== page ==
Introductory Model

In this model, STEM-related experiences are offered in addition to the current curriculum during the regular school day. The experiences provided may include the following:

  • Inter-disciplinary planning
  • Delivery of integrated STEM units (including problem and project-based instruction)
  • Supplemental stand-alone units offered through industry partnerships
  • Product development
  • Maintenance of contact with family and at least one family integrated activity

The Role of Teachers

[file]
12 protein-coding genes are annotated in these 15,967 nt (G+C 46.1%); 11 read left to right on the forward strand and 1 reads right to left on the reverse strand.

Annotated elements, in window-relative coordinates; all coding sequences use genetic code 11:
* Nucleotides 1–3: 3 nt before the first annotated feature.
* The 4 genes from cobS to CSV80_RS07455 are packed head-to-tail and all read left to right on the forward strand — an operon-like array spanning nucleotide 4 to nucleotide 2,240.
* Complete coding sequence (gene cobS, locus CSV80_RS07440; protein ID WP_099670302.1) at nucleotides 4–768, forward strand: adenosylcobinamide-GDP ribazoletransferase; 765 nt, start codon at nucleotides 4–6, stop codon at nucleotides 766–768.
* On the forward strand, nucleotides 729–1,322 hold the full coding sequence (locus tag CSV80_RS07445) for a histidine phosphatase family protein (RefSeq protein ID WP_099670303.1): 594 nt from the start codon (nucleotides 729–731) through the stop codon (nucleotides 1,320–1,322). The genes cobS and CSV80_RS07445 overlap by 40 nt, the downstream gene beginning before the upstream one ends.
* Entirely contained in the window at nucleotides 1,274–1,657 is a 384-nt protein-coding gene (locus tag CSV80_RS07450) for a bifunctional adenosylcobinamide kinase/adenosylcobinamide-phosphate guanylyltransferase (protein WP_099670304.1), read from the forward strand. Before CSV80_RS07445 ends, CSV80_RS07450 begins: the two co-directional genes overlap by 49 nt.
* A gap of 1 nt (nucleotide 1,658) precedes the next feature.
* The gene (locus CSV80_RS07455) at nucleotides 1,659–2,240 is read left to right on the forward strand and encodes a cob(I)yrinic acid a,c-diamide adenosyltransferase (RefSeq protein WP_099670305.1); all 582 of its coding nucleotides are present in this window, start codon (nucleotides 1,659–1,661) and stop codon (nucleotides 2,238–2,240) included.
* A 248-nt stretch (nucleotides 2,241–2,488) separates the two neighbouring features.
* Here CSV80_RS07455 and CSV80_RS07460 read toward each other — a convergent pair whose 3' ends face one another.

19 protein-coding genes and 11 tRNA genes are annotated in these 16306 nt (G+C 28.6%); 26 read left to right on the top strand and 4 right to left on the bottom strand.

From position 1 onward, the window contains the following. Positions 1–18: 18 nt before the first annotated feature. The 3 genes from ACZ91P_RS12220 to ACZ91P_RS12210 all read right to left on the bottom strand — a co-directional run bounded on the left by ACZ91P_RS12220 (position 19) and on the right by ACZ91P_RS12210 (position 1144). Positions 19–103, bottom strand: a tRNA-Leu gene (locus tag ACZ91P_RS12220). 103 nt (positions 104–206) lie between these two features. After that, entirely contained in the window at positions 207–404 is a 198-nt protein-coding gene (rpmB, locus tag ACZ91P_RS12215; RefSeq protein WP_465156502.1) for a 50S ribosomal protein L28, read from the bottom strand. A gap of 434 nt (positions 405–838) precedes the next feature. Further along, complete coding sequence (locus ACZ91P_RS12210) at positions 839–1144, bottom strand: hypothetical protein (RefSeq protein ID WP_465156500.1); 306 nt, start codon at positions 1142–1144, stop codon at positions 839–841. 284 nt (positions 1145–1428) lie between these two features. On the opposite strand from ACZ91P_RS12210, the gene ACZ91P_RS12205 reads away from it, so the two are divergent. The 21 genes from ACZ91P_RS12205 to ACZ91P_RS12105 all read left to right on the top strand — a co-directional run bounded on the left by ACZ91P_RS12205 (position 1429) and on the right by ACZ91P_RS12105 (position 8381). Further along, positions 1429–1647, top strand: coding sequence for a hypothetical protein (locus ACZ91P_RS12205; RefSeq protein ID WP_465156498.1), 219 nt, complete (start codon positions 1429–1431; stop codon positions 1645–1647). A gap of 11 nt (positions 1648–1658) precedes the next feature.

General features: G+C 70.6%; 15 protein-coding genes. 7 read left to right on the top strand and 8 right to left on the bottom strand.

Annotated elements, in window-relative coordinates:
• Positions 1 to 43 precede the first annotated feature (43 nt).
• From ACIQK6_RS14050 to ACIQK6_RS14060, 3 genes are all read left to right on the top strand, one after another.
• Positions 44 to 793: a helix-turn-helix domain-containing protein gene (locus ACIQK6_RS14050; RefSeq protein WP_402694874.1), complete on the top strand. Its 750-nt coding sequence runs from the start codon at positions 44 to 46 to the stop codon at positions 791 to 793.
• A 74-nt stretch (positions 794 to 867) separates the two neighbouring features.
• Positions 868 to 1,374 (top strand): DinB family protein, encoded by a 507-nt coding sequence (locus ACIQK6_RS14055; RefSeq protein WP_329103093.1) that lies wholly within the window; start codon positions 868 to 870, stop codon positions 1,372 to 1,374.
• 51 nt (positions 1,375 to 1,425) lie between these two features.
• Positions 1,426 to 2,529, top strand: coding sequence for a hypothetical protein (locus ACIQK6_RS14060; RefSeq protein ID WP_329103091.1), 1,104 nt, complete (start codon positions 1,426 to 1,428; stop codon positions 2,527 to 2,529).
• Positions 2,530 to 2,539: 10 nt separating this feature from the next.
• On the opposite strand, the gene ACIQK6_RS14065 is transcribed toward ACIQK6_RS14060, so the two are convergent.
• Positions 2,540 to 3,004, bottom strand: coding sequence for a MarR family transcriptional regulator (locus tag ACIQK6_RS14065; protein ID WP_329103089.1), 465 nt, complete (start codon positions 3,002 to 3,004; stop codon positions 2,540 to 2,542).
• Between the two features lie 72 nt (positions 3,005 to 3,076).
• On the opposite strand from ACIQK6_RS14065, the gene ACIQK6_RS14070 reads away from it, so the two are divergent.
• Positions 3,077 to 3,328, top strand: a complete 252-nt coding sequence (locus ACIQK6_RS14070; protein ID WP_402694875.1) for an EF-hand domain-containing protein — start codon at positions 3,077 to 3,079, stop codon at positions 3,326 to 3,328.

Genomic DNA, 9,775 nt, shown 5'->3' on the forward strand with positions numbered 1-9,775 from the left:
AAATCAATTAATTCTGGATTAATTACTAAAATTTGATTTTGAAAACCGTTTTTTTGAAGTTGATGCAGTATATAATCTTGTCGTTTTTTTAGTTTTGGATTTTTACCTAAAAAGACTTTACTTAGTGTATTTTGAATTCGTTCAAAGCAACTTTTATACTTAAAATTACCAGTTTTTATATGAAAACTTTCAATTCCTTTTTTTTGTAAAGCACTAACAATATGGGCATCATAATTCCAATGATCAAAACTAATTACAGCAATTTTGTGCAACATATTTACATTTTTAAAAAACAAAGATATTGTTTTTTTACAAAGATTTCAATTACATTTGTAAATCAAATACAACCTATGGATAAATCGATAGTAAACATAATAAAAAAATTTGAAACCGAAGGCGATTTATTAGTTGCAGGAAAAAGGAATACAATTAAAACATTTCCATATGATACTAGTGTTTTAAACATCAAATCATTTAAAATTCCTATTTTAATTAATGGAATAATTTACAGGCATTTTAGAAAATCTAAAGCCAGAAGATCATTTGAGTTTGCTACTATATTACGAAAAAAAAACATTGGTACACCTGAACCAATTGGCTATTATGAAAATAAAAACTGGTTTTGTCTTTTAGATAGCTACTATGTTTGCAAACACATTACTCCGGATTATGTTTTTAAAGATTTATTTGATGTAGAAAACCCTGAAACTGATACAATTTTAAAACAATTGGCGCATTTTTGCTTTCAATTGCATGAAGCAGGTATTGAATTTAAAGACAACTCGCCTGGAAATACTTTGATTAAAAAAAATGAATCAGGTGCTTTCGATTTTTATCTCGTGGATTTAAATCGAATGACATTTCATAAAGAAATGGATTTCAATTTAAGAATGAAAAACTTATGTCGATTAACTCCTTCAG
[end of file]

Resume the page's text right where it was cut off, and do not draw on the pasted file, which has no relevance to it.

Increasing primary level students’ interest in STEM as well as their knowledge and understanding of STEM disciplines is heavily reliant on the effectiveness of teachers. Students’ ability to think scientifically, engage in inquiry and understand STEM content is dependent on their teachers’ ability to facilitate the development of STEM knowledge in the classroom (DeJarnett, 2012). The deficiencies of primary level teachers in STEM disciplines, let alone, the integration of these areas, have been long documented. Researchers identify the lack of rigor in primary level teacher preparation mathematics and science courses and the failure of these programs to develop teachers’ knowledge, understanding and attitudes towards STEM as a major contributing factor to the lack of the “relevant discipline and pedagogical expertise” for STEM (Bencze, 2010, p.44; Epstein & Miller, 2011).